So, here we have an idea for a magazine-fed blaster that is also clip-fed, as it uses a harmonica clip that holds magazines. Finally, here is a context where the word "clipazine" makes sense!

Further refinements

There are other mechanisms that could be used to drive the clip, which may be more convenient than a pump handle.
  • A linear indexing Geneva drive comes readily to mind. This would be good if mag switching were to be electronically controlled.
  • A simple rack and pinion used with a stepper motor is also an obvious solution, although given the risk of it failing with the clip out of alignment with no obvious signs of failure, perhaps not a good one. 
  • A manual lever-action system would free the area under the front of the blaster for something underslung. Given the amount of firepower already available, it's unlikely that an underslung integration would be desirable except as a special projectile launcher for dealing which shields, special zombies, etc. - but it would still be nice to be able to add such a launcher for such purposes. However, a lever-action blaster would be both slightly more complex and harder to reverse-index. 
  • Likewise, a system similar to a forwards-accessible charging handle would free the area under the front, although it would make mag switching a bit slower as it would require an additional hand movement.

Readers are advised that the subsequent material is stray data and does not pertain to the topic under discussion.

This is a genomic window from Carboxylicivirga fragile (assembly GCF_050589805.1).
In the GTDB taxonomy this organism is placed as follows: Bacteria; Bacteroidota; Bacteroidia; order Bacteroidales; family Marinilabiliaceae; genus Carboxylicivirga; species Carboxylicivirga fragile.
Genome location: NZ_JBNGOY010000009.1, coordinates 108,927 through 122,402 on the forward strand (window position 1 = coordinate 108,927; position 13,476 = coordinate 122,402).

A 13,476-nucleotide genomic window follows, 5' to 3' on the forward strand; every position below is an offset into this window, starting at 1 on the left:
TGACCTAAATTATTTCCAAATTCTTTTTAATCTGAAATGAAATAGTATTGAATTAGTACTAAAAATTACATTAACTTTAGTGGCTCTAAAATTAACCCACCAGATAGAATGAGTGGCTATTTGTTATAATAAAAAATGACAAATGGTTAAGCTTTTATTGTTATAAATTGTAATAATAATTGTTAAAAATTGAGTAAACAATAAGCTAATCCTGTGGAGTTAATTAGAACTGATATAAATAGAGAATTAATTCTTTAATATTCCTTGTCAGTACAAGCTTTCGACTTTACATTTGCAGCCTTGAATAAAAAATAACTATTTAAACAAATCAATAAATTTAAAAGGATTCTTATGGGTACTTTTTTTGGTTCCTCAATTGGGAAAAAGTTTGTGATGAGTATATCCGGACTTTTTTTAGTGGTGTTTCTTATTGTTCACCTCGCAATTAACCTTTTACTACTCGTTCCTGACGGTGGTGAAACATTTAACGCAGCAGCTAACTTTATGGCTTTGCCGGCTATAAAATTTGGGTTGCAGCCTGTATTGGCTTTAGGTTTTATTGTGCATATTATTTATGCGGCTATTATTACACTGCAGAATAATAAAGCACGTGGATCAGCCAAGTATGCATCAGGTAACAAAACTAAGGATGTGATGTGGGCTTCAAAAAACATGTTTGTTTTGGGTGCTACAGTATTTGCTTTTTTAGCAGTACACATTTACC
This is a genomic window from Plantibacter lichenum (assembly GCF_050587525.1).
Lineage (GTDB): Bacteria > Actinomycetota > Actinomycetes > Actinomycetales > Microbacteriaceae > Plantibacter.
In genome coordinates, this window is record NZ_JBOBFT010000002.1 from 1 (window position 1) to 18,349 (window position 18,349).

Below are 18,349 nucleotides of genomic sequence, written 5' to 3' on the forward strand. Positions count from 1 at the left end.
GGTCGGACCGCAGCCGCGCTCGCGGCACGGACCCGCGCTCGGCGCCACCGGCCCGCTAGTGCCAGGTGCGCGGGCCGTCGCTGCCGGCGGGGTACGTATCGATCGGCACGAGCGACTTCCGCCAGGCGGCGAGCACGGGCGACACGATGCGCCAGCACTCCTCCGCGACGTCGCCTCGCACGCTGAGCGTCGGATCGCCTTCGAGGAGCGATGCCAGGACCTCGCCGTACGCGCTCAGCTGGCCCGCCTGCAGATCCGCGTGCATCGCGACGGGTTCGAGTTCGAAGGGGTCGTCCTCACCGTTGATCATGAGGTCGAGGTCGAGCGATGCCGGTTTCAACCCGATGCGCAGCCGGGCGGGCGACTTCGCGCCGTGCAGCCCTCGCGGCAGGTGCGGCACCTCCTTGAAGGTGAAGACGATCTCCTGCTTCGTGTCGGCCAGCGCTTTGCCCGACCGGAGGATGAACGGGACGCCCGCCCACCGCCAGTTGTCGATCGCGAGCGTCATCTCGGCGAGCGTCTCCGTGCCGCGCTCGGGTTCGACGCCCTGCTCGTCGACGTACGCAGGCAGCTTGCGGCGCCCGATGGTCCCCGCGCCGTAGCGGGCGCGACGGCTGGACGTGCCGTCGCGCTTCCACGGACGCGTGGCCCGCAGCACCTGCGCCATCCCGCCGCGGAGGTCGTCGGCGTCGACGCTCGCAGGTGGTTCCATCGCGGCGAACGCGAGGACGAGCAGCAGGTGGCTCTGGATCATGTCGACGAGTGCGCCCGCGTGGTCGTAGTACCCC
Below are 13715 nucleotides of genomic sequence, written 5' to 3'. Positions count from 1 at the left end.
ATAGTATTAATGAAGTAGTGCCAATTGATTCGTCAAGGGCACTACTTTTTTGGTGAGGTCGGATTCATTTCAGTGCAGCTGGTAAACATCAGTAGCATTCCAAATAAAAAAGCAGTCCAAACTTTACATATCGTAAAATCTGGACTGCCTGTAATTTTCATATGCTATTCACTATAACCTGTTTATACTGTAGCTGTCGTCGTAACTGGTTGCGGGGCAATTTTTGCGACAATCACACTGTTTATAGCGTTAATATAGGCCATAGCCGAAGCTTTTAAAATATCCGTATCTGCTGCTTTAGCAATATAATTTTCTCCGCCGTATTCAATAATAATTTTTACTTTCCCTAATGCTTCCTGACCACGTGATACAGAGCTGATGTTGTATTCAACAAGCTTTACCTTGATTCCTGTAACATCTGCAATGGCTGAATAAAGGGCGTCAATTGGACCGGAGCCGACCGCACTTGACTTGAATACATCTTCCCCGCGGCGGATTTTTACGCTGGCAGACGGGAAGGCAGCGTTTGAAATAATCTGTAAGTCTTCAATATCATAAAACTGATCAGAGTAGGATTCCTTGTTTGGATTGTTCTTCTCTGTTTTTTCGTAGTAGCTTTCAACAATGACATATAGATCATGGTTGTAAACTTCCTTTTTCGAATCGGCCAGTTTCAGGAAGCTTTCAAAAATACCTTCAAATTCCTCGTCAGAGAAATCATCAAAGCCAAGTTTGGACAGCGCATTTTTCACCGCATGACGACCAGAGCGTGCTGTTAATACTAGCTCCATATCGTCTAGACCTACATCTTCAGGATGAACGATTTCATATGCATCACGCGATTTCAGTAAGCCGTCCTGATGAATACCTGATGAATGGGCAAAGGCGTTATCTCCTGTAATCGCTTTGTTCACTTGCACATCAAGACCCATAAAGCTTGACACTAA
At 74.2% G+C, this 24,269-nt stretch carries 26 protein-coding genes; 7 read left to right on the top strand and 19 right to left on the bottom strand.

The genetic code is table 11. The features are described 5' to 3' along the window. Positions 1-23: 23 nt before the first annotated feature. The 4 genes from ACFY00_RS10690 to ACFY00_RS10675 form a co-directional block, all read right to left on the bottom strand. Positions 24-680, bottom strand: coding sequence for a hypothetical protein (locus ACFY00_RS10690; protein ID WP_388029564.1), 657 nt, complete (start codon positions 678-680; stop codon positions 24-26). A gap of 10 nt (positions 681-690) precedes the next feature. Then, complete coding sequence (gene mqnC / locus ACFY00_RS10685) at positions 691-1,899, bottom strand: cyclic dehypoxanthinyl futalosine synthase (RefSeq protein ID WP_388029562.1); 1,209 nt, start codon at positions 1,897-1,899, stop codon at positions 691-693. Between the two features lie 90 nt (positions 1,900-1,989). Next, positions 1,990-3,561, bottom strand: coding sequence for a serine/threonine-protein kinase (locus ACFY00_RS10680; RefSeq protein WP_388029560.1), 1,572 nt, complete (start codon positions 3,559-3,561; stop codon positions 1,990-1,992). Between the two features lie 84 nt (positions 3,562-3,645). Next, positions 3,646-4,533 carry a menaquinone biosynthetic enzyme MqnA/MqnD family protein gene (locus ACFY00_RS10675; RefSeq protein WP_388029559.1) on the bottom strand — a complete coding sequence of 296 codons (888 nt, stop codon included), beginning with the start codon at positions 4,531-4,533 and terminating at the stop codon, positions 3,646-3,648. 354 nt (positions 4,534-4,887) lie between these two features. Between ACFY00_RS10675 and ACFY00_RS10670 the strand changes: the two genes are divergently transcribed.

A pump-action system combines minimal hand movement per switch with minimal complexity, so that's what's going in version 1 - but I'm considering any and all of the above for version 2.

Thus far I've assumed that a flywheel system of some sort would be used despite the fact that (almost) any firing mechanism could be used with this system - that's possibly a case of "This is a modified X" but it's not just a case of that. Flywheels are a good system for producing automatic fire. Importantly here, they are also less sensitive than breech-and-bolt systems to slight magazine misalignment. Mag misalignment is not good for accuracy, of course, but at least the blaster will still fire. So, at least for v1 and possibly all future versions, that stays.

What's next?

I'll slowly put together a design. This is likely to turn into another one of those long-term projects where progress is slow, but the end result is worth it.